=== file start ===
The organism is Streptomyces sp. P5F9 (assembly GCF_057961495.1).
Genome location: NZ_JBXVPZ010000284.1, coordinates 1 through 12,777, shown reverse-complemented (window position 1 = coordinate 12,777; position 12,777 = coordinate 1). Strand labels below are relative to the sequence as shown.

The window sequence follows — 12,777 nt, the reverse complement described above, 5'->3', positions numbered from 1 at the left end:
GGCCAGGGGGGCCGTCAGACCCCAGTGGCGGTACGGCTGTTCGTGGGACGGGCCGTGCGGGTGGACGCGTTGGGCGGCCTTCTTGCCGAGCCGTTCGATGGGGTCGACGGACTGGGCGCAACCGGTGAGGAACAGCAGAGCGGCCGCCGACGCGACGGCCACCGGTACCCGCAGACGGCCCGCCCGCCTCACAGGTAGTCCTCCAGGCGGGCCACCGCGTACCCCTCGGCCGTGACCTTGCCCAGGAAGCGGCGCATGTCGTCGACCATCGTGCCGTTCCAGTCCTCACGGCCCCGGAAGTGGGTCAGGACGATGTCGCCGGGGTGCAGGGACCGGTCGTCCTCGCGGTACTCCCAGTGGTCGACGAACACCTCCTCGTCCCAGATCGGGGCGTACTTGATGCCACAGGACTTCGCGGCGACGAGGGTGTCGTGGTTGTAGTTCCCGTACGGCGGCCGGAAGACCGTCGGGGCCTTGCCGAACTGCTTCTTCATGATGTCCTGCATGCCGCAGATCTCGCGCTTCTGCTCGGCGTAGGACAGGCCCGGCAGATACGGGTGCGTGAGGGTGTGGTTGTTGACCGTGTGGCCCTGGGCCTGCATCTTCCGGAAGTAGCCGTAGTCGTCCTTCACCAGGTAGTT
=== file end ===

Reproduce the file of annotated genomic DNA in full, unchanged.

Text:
The organism is Streptomyces sp. P5F9 (assembly GCF_057961495.1).
Genome location: NZ_JBXVPZ010000284.1, coordinates 1 through 12,777, shown reverse-complemented (window position 1 = coordinate 12,777; position 12,777 = coordinate 1). Strand labels below are relative to the sequence as shown.

The window sequence follows — 12,777 nt, the reverse complement described above, 5'->3', positions numbered from 1 at the left end:
GGCCAGGGGGGCCGTCAGACCCCAGTGGCGGTACGGCTGTTCGTGGGACGGGCCGTGCGGGTGGACGCGTTGGGCGGCCTTCTTGCCGAGCCGTTCGATGGGGTCGACGGACTGGGCGCAACCGGTGAGGAACAGCAGAGCGGCCGCCGACGCGACGGCCACCGGTACCCGCAGACGGCCCGCCCGCCTCACAGGTAGTCCTCCAGGCGGGCCACCGCGTACCCCTCGGCCGTGACCTTGCCCAGGAAGCGGCGCATGTCGTCGACCATCGTGCCGTTCCAGTCCTCACGGCCCCGGAAGTGGGTCAGGACGATGTCGCCGGGGTGCAGGGACCGGTCGTCCTCGCGGTACTCCCAGTGGTCGACGAACACCTCCTCGTCCCAGATCGGGGCGTACTTGATGCCACAGGACTTCGCGGCGACGAGGGTGTCGTGGTTGTAGTTCCCGTACGGCGGCCGGAAGACCGTCGGGGCCTTGCCGAACTGCTTCTTCATGATGTCCTGCATGCCGCAGATCTCGCGCTTCTGCTCGGCGTAGGACAGGCCCGGCAGATACGGGTGCGTGAGGGTGTGGTTGTTGACCGTGTGGCCCTGGGCCTGCATCTTCCGGAAGTAGCCGTAGTCGTCCTTCACCAGGTAGTT